top of page

Stop saying "I'm Sorry" at work (and in life).

People (myself included) over-index on apologizing when they actually haven't done anything wrong or offended anyone. I see this the most in the workplace. It's almost a knee-jerk reaction - a filler phrase to please the person that noticed or shared in your "mishap" that you think requires an apology.

The downfall of over-indexing on apology, is that instead of coming across as respectful (which is your likely intent), you can leave a less than positive impression about your professional capabilities. Not to mention, you can actually come across as disingenuous because you aren't actually stating what you really think or feel.

Here's a few tips on how to stop saying "I'm sorry" at work (and this works in your personal life too):

  • Replace your apology with gratitude. Instead of saying "I'm sorry" about a mishap, consider sharing gratitude instead by saying, "Thank you for pointing that out. I'll fix that right away" or "Thank you for bringing that to my attention, let's talk about that".

  • Share what you'll do to correct an issue. Sometimes there are things that do require an apology. Maybe something you did actually went wrong and impacted the other person. Sorry in this instance may be appropriate, but it can often be the crutch everyone leans on. Instead of saying "sorry" only, insert the action you will take to correct the issue such as, "Thank you for sharing that feedback. I will take X,Y,Z action right now to get that corrected right away".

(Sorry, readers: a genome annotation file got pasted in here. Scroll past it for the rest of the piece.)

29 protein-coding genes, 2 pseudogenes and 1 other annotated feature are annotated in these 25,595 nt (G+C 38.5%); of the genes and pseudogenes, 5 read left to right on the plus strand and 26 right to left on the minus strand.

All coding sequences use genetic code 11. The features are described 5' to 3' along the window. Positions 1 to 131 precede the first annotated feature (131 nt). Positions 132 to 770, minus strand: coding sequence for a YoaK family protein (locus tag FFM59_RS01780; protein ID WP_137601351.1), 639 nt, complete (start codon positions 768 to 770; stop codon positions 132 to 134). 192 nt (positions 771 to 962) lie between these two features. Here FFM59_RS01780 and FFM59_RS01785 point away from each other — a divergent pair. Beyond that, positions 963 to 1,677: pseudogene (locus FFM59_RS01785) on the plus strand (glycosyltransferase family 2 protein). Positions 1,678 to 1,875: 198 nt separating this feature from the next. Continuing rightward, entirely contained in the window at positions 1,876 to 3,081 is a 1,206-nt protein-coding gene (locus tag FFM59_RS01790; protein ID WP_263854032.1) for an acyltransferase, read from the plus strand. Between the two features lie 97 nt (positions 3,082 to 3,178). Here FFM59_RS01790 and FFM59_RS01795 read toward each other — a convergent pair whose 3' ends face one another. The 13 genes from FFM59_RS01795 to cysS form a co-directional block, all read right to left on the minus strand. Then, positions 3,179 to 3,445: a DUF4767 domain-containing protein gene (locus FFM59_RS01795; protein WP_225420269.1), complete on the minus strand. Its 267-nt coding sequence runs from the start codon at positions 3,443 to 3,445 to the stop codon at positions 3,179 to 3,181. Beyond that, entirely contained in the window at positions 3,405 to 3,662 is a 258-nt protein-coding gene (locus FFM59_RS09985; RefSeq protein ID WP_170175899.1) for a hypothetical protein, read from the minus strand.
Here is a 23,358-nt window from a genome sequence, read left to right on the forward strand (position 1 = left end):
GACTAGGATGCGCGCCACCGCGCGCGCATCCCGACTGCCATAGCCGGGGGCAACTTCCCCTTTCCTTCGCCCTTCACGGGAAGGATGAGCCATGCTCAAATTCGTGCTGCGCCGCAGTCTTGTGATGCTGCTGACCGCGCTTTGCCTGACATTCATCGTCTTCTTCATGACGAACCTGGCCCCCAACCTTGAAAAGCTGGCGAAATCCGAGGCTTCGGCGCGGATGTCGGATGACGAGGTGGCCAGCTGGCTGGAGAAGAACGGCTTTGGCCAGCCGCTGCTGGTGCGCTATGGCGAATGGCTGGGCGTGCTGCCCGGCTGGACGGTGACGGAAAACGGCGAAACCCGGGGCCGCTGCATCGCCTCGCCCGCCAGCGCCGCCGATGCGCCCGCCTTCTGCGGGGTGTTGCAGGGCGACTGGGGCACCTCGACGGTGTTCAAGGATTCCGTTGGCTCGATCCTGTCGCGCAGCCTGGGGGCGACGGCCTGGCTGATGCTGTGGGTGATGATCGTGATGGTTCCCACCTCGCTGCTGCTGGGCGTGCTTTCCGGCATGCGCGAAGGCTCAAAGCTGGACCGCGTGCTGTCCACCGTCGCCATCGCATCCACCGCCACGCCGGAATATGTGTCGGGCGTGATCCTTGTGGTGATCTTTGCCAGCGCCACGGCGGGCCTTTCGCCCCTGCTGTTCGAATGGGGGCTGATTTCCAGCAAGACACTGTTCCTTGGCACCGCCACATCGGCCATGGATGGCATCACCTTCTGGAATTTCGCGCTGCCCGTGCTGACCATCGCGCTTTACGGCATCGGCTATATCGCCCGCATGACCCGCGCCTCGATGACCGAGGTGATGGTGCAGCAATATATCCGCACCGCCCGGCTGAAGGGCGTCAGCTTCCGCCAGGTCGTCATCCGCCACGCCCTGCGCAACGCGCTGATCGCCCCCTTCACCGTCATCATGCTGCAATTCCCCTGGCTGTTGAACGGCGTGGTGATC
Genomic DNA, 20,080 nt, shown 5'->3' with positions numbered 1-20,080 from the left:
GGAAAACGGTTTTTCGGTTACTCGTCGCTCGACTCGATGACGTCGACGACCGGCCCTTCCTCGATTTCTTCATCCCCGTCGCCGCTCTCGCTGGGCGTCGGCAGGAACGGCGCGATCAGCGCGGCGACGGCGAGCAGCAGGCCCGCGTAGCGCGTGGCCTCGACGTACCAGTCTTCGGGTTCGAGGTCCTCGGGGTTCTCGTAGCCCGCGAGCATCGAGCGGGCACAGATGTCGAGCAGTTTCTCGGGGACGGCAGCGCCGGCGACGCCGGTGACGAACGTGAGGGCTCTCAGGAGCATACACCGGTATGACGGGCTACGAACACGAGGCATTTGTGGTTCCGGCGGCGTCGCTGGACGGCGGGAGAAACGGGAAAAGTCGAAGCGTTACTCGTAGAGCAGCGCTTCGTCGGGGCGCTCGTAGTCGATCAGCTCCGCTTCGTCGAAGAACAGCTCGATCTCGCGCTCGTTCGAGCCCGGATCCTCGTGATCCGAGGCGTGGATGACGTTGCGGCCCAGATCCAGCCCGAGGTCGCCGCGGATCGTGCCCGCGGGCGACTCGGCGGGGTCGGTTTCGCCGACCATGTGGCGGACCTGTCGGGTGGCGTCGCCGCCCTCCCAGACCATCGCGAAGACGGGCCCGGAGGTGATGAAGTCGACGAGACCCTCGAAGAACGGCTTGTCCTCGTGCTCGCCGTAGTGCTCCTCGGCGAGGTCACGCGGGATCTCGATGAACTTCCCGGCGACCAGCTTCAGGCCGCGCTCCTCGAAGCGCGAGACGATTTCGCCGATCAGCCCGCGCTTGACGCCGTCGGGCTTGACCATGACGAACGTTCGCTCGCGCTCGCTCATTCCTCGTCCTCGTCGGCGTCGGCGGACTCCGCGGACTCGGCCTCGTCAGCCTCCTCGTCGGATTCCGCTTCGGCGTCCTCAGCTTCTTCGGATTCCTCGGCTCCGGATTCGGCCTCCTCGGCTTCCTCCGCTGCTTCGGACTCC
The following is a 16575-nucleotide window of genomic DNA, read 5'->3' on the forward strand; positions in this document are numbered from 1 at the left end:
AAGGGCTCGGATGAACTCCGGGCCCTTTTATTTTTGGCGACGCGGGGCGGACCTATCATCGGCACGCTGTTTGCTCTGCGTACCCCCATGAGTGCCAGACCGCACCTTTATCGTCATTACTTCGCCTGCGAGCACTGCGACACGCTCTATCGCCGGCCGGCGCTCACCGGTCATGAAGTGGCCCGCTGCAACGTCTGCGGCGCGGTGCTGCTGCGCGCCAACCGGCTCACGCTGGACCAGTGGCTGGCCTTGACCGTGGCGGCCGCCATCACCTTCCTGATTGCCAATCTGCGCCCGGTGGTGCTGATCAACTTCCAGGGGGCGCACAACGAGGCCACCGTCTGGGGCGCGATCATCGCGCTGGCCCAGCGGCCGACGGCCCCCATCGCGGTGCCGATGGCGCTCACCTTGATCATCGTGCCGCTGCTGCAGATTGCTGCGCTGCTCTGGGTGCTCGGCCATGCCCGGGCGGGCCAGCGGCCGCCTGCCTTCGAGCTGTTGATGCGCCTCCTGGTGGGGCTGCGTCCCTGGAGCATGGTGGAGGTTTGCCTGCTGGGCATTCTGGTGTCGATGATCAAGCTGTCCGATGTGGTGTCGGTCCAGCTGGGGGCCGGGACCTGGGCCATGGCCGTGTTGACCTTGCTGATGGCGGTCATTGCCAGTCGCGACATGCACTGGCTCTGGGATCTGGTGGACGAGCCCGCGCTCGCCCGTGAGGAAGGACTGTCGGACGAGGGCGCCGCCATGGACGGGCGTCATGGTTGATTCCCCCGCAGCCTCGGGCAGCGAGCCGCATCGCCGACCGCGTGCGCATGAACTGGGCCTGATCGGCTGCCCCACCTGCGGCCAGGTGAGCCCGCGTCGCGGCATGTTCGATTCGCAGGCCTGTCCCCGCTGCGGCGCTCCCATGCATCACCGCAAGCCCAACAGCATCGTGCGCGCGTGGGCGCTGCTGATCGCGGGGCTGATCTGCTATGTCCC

• Stop apologizing for "bothering" your colleagues. I suspect we've all been there. We have something to say or a question to ask and we're worried we're going to "bother" the person we need help from. Instead of apologizing for bothering them (you aren't really), consider saying, "Do you have just a few minutes? I would love to get your perspective on something."

Apologizing may seem always appropriate and the ultimate sign of respect and accommodation. However, overuse of apologizing can leave an impression of nothing more than an insecure professional, ultimately impacting your credibility. I encourage you to give these few tips a try when your natural inclination might be to immediately apologize.

Shine on,



bottom of page